If there’s one thing I’ve heard repeatedly throughout the years it’s that MANY customer service people hate to sell. I’ve also heard that great salesmen are great at “servicing” their accounts. Now as “customer service people,” we can all agree that sales people who have a service-focus should perform better. We’re wired to serve, so naturally we’d feel that sales people would benefit from some similar wiring.
But customer service people don’t like to sell. We say: “It’s pushy. It’s product-driven, not people-focused. It’s uncomfortable. It’s me-focused instead of you-focused.”
In many ways those thoughts are correct, but we have to get over those stereotypes about selling and sales people. For customer service people to be the best we can be, we have to learn how to sell.
Think of selling using a different word – persuasion. We are often giving customers options to consider. They can renew their account today or next month. They could take medicine A or medicine B. They could pay online or in-person. They could return an item or get it repaired. They could return this semester or drop out of college.
Often – as service-focused individuals – we want to offer options and provide the facts for their decision, and then we stop.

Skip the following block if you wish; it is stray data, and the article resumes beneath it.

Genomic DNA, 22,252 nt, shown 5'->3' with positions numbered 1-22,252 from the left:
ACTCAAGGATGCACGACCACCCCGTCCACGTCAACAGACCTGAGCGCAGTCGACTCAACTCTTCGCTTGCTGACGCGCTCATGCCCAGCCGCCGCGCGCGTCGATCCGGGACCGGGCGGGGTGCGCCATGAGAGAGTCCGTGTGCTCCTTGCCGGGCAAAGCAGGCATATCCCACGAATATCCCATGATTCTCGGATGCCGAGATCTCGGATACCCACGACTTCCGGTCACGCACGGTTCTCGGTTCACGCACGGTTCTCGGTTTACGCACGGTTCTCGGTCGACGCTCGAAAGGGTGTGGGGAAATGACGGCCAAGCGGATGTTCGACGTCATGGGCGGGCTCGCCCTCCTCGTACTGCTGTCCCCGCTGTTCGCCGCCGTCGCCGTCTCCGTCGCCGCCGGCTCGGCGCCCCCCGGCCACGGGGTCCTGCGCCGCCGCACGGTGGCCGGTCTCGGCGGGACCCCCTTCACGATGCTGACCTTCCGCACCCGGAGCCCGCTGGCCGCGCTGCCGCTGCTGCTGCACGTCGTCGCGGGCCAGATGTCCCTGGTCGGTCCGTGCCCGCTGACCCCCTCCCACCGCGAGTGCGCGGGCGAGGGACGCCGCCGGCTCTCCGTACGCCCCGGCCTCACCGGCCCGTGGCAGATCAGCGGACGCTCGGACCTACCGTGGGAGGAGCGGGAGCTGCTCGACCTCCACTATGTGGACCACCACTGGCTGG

But in our gut, if we truly care about that customer with us, we often know there’s a better option. We know that customers similar to them preferred a particular alternative. We know that – based on their unique personality, their specific issues, or their personal goals – one way is better than the other.
It’s their decision, but if we really want to provide great customer service, we need to use our skills to persuade them toward what decision may be best for them.
“While there are different times when you could renew, based on your preference for that location, I recommend you renew today to lock in those seats.”
“When we’ve had patients in your situation, they preferred medicine A because there are minimal side effects.”
“When people haven’t dined with us before, we often recommend this dish – it’s our specialty and really gives you a sense of what makes this experience special.”
When you’re serving, don’t be adverse to selling – particularly if selling is simply persuading the customer to make the best decision for them.
When offering options, don’t just state the facts – sell them.
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